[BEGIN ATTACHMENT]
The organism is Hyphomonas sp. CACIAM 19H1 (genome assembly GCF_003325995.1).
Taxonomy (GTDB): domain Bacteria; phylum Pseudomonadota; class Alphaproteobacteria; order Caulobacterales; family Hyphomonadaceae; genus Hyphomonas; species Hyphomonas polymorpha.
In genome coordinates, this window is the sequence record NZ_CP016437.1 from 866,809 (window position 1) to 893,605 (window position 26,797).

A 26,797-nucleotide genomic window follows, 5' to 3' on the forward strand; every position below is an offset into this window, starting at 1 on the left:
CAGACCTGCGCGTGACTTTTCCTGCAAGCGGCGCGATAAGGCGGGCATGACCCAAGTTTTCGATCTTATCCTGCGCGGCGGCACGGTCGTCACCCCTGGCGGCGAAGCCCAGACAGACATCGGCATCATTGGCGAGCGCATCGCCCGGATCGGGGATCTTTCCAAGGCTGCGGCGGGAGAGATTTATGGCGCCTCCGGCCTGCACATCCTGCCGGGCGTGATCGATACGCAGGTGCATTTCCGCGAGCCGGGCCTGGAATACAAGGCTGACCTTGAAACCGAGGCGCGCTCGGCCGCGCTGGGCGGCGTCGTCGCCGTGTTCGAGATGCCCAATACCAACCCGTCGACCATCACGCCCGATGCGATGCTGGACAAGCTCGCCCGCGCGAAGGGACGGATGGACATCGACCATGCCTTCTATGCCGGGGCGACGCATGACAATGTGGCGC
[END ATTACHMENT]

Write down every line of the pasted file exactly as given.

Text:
The organism is Hyphomonas sp. CACIAM 19H1 (genome assembly GCF_003325995.1).
Taxonomy (GTDB): domain Bacteria; phylum Pseudomonadota; class Alphaproteobacteria; order Caulobacterales; family Hyphomonadaceae; genus Hyphomonas; species Hyphomonas polymorpha.
In genome coordinates, this window is the sequence record NZ_CP016437.1 from 866,809 (window position 1) to 893,605 (window position 26,797).

A 26,797-nucleotide genomic window follows, 5' to 3' on the forward strand; every position below is an offset into this window, starting at 1 on the left:
CAGACCTGCGCGTGACTTTTCCTGCAAGCGGCGCGATAAGGCGGGCATGACCCAAGTTTTCGATCTTATCCTGCGCGGCGGCACGGTCGTCACCCCTGGCGGCGAAGCCCAGACAGACATCGGCATCATTGGCGAGCGCATCGCCCGGATCGGGGATCTTTCCAAGGCTGCGGCGGGAGAGATTTATGGCGCCTCCGGCCTGCACATCCTGCCGGGCGTGATCGATACGCAGGTGCATTTCCGCGAGCCGGGCCTGGAATACAAGGCTGACCTTGAAACCGAGGCGCGCTCGGCCGCGCTGGGCGGCGTCGTCGCCGTGTTCGAGATGCCCAATACCAACCCGTCGACCATCACGCCCGATGCGATGCTGGACAAGCTCGCCCGCGCGAAGGGACGGATGGACATCGACCATGCCTTCTATGCCGGGGCGACGCATGACAATGTGGCGC